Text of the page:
Prime Minister Jacinda Ardern says the country has only been in the traffic light system for 10 days and is still in a period of transition.
Cabinet will today consider whether any regions will move to a different setting under the system and after that no more changes are planned until after the summer holiday period in mid-January.
Ardern said New Zealand is still transitioning into the new Covid protection framework and there has not yet been a full transmission cycle of 14 days since the change was made.
"As we're easing, just making sure that we've seen the full impact of that easing, we only eased on the third so we haven't seen a full transmission cycle yet and that's something you'll remember we've always used as a bit of a guide to show us what the likely impact of a step change is."
Asked why Auckland could not move from red into orange given the city's high vaccination rates, Ardern reiterated that it was a time of transition.
"If we'd had a bit of time in the Covid protection framework, yes, but we're transitioning into it, this is a big shift into this framework, we want to take it carefully."
She said the Government has always used the transmission cycle as a guide to show the likely impact of any step change.
"The one thing we're very mindful of is if you do move too soon you run the risk of escalating cases and then you end up back in higher restrictions."
Ardern said Cabinet has not yet met to discuss the final outcome and when it does it will have all the latest advice from the Government's public health team.
She said it will consider all the competing interests but the Government wants to give some certainty to Aucklanders.
Govt watching emerging events in terms of Omicron
Ardern said it was only a matter of time before the new Covid-19 variant Omicron arrives at the country's borders, but the Government will be able to assess its impact before deciding how much risk New Zealand will accept.
To combat Omicron, the Australian government has just announced that the booster shot will be available one month earlier than previously. Australians can now get a booster five months after their second vaccination dose.
Ardern said the New Zealand Government relies on advice from the Expert Advisory Group when considering the gap between the final vaccine dose and the booster shot.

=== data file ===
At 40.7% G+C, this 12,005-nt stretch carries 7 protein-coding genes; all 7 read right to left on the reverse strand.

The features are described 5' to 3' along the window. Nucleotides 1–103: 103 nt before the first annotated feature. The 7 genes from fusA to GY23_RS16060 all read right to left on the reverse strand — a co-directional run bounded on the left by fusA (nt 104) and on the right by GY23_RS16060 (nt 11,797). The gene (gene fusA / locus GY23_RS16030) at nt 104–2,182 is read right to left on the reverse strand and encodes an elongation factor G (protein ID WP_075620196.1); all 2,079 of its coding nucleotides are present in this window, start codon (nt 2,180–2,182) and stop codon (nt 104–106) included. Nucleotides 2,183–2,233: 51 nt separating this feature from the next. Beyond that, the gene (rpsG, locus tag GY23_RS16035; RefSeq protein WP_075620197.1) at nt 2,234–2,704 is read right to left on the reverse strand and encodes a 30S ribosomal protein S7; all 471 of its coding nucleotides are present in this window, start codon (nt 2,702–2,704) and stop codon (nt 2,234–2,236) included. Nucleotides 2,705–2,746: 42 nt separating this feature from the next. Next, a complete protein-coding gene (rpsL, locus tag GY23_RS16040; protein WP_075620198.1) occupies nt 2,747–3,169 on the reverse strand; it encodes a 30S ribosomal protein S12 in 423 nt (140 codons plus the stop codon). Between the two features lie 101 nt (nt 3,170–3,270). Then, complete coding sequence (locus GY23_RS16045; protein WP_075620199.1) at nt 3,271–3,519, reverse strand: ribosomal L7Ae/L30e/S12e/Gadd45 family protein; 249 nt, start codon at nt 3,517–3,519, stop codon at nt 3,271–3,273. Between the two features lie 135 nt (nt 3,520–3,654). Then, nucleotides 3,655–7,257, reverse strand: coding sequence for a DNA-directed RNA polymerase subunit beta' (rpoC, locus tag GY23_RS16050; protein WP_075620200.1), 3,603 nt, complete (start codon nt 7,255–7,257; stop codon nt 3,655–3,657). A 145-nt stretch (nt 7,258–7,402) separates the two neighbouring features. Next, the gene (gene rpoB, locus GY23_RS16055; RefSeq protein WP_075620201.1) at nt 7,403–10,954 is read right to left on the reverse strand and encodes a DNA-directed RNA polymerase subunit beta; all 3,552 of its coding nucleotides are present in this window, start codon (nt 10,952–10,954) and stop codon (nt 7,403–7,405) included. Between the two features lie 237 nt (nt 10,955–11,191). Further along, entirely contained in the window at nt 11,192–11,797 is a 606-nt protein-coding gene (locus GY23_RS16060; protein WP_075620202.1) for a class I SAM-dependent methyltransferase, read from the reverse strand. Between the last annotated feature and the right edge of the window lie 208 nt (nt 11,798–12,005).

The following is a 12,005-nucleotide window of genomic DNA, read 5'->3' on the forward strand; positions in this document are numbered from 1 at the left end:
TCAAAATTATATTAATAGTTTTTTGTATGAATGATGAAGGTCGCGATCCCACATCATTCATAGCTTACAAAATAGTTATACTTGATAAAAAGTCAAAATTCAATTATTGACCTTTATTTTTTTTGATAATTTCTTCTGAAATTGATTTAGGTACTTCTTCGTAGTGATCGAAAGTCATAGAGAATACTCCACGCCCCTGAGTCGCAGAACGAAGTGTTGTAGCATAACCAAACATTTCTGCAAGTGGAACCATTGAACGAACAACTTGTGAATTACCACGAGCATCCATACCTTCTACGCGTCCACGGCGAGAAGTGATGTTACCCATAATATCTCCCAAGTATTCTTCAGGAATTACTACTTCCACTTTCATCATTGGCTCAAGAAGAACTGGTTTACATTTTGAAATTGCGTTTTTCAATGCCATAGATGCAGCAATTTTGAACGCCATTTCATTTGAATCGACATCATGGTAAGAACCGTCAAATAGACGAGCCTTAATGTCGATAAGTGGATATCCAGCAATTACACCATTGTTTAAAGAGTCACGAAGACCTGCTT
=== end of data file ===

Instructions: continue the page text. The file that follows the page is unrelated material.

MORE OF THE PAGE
"The Expert Advisory Group can of course at any time recommend to us to change the gap between the final dose and booster, so that is absolutely their prerogative, they can do that at any time, they've not done it to date."
But she said there are already about 400,000 people in New Zealand who are eligible for booster shots before the end of the year.
Ardern said there are already strict restrictions for New Zealanders returning from Australia and that has not changed.
"We have pre-departure testing, a double vaccination requirement, on arrival testing and then testing through your self-isolation, so quite a rigorous approach."
Ardern said the Government will be watching emerging events in terms of Omicron.
She said more should be known about the new variant in a couple of weeks.
Asked whether it was possible to keep the Omicron variant out of the community in New Zealand Ardern said there is a risk the moment that people are asked to self-isolate.
"The moment that you are allowing people to self isolate you have to have a risk tolerance for that, because of course ... people self-isolating [at home] does add extra risk."
Ardern said the Government has prepared its systems for decisions around that.
She said at the moment the Government is using MIQ to isolate returnees.
"That's while we get all the evidence that we need to make sure that we're comfortable with the arrangements going forward."
On the economy, Ardern said every country is experiencing a spike in inflation due to things like supply chain issues, consumer demand as things come back online.
She said in New Zealand it is very difficult to see what changes would make any difference in the short term when it is due to external factors beyond the Government's control.